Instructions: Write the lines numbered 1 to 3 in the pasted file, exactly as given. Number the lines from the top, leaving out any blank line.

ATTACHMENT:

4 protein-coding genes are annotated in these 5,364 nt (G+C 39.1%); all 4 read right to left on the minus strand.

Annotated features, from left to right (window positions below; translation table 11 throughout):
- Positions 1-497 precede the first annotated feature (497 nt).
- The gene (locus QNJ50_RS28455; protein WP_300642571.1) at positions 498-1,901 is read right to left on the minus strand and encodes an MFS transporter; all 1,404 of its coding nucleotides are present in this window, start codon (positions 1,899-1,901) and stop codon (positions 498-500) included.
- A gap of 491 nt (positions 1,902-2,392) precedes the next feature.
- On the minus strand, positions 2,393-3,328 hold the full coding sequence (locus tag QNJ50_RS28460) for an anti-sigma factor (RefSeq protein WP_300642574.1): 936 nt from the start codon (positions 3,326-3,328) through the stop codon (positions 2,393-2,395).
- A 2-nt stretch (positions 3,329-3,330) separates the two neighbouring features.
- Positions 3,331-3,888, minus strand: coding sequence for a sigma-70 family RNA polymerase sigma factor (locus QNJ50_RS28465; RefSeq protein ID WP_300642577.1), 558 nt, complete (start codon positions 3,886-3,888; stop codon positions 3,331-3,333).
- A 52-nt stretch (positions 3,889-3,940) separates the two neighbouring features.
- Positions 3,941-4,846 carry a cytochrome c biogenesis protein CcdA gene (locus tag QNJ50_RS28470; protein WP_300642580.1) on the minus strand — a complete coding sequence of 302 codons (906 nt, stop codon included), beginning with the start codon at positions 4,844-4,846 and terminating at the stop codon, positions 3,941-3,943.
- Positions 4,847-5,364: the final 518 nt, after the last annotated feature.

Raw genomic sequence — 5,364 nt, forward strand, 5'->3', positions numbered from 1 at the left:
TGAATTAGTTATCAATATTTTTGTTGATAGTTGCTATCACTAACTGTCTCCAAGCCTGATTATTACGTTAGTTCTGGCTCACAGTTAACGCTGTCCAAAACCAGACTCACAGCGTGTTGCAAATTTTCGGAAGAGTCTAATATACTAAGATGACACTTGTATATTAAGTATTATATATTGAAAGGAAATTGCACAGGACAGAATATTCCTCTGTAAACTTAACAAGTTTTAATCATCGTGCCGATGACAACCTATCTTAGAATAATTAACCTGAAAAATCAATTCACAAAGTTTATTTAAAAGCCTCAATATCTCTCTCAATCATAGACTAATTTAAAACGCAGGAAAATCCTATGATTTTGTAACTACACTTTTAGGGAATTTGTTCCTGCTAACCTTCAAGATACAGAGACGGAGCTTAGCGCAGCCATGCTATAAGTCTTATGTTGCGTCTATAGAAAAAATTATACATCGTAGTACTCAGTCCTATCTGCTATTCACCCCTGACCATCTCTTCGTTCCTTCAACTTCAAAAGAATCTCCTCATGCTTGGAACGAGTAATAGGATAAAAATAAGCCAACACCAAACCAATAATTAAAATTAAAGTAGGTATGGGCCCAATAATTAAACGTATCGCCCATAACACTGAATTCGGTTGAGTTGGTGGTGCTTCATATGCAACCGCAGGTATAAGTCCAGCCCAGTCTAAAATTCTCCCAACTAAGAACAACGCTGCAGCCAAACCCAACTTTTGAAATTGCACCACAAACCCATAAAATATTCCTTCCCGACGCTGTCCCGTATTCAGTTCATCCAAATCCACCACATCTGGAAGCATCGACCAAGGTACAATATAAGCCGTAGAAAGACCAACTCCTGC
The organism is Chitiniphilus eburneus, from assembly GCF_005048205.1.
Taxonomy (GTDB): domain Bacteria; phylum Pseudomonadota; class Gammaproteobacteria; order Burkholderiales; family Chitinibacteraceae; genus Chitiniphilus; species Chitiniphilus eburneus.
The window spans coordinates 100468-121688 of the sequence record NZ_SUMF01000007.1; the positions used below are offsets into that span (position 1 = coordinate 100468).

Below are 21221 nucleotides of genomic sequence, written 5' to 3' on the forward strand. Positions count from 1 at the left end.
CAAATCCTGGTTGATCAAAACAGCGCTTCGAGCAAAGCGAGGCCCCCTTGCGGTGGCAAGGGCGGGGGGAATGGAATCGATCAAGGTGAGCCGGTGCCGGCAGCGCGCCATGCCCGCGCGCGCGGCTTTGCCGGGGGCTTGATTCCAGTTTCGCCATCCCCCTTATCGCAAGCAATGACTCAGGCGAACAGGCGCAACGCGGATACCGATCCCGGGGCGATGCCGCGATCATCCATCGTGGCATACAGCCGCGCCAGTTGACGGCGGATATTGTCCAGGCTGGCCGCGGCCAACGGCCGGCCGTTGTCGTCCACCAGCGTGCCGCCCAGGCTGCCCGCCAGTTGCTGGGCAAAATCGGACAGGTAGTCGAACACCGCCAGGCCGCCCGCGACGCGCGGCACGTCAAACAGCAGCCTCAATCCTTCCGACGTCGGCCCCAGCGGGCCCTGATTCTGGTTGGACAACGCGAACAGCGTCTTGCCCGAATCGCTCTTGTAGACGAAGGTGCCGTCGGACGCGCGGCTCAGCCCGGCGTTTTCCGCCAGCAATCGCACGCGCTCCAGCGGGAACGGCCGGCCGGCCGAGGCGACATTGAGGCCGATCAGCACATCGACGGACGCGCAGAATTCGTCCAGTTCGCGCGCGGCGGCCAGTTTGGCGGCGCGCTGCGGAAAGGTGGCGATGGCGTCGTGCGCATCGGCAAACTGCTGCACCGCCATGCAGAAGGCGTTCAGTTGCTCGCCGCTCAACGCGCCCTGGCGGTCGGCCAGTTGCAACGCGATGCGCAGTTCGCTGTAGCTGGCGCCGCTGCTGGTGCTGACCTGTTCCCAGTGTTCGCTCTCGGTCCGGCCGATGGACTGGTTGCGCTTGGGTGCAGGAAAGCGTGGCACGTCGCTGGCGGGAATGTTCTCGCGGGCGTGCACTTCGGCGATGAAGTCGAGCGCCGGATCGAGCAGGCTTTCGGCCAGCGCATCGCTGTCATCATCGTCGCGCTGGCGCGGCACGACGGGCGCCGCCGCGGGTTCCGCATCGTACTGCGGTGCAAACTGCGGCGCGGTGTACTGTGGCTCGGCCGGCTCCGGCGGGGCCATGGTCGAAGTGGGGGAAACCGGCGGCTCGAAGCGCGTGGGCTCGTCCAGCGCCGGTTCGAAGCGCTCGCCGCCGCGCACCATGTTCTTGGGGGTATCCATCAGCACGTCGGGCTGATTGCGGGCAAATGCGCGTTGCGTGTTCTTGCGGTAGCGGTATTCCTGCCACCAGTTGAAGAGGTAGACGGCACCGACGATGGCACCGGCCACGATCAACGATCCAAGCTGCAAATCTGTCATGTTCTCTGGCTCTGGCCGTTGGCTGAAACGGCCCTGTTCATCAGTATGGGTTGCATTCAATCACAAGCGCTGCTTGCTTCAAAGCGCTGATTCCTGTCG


4 protein-coding genes are annotated in these 5,364 nt (G+C 39.1%); all 4 read right to left on the minus strand.

Annotated features, from left to right (window positions below; translation table 11 throughout):
- Positions 1-497 precede the first annotated feature (497 nt).